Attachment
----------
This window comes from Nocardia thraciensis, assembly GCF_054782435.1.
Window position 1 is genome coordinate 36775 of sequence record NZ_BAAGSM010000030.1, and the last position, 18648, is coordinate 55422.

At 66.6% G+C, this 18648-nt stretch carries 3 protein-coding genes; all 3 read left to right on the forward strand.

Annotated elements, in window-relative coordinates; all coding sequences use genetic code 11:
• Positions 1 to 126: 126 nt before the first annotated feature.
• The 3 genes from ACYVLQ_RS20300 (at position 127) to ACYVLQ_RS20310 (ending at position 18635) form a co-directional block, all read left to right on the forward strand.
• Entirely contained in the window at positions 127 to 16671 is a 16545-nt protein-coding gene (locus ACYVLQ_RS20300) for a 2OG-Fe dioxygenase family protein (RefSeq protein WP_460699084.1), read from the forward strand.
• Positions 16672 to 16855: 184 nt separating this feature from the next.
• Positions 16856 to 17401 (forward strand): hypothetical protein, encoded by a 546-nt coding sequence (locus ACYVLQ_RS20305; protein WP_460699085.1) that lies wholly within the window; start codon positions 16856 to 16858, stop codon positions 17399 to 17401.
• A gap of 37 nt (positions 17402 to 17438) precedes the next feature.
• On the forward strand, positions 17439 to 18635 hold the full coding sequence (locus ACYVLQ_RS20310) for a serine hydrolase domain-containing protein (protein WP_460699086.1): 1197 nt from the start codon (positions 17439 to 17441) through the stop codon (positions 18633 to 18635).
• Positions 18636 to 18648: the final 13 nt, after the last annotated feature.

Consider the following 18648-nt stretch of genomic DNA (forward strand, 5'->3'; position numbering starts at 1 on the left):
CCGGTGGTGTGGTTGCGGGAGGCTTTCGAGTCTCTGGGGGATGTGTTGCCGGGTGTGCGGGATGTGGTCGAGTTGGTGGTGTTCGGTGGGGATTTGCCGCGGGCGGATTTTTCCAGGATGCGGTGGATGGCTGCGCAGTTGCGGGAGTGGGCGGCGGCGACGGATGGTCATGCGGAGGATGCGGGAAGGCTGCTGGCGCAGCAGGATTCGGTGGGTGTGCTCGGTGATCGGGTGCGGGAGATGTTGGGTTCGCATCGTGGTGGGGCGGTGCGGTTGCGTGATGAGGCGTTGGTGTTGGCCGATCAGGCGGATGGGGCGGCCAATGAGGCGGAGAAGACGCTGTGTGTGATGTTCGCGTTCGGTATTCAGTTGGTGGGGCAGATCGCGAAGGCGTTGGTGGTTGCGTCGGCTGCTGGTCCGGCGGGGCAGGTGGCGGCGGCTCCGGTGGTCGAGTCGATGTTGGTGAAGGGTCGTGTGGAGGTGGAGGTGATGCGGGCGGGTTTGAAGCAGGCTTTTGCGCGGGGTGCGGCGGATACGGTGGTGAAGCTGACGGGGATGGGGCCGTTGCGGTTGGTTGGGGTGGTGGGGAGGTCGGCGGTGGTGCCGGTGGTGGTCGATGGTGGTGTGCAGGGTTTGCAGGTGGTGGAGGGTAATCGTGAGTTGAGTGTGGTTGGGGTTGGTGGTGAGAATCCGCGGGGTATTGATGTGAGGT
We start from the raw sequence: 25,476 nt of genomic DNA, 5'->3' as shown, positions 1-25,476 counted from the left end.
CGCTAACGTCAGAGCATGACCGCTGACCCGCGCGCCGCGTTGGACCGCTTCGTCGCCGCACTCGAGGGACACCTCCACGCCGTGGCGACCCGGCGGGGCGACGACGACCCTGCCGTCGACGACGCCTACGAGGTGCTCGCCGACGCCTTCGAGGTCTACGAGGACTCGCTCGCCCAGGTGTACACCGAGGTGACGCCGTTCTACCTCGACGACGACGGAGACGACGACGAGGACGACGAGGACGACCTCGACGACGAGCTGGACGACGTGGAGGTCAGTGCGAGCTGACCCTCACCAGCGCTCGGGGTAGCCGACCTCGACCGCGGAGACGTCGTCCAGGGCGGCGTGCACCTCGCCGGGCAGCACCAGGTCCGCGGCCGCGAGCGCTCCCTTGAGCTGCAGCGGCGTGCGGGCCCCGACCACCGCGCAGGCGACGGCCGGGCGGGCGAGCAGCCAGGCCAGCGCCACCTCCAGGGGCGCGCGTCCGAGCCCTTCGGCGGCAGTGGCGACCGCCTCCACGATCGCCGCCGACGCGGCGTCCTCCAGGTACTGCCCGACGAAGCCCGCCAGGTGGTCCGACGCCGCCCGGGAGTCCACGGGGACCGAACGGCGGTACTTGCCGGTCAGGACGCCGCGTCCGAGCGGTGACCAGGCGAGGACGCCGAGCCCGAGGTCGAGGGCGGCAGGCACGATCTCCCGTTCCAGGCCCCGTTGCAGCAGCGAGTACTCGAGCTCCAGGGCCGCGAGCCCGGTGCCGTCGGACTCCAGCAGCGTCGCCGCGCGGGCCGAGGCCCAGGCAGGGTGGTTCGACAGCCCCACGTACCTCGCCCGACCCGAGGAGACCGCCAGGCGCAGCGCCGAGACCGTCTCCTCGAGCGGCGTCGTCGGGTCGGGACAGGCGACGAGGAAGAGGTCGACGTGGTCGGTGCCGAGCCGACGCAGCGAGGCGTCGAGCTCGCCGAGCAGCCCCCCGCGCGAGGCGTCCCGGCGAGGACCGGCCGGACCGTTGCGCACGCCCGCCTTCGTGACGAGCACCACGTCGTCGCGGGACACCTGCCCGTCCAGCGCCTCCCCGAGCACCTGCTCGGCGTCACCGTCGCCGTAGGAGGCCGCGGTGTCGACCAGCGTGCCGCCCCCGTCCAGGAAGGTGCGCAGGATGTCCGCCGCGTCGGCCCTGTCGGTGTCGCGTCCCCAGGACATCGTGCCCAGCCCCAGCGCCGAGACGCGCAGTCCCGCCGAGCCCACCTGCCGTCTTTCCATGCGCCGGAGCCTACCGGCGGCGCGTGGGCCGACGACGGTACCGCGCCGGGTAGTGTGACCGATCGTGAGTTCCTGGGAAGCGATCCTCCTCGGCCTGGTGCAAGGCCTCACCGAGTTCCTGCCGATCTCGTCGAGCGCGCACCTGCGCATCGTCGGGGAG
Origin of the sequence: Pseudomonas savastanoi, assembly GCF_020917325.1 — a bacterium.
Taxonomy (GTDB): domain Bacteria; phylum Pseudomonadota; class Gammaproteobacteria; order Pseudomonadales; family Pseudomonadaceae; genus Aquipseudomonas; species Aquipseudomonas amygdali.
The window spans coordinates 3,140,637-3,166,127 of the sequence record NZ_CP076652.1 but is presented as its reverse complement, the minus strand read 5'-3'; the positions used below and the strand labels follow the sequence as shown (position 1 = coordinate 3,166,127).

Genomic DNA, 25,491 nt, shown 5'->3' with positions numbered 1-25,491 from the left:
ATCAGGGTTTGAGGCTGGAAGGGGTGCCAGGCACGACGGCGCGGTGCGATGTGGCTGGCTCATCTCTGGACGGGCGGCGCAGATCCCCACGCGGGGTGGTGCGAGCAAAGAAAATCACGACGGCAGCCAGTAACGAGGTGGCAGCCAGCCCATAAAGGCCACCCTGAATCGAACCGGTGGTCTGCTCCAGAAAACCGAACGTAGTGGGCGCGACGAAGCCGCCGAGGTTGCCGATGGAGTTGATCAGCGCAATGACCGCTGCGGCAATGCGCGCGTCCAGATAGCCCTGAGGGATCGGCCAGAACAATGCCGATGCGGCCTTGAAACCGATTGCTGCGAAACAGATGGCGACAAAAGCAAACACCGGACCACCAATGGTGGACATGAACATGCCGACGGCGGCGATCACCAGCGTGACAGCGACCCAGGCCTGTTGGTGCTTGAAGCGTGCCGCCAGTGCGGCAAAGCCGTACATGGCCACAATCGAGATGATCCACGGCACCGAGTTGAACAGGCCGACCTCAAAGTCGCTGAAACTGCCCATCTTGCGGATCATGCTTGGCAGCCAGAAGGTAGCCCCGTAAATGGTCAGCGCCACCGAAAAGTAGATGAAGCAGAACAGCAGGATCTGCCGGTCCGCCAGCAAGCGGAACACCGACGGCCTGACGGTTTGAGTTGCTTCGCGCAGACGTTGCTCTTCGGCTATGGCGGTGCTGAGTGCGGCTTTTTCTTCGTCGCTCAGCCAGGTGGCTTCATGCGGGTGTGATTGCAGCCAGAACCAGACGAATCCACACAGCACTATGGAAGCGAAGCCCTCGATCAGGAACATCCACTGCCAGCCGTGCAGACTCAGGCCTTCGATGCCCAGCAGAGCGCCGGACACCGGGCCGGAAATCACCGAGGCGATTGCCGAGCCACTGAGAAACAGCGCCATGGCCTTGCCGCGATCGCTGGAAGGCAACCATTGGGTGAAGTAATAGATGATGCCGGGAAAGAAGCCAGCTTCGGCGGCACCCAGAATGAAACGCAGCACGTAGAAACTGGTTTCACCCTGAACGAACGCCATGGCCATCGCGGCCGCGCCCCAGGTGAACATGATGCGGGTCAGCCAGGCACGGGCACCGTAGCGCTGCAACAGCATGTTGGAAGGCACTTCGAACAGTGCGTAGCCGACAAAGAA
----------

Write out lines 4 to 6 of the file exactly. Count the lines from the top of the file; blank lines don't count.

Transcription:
Annotated elements, in window-relative coordinates; all coding sequences use genetic code 11:
• Positions 1 to 126: 126 nt before the first annotated feature.
• The 3 genes from ACYVLQ_RS20300 (at position 127) to ACYVLQ_RS20310 (ending at position 18635) form a co-directional block, all read left to right on the forward strand.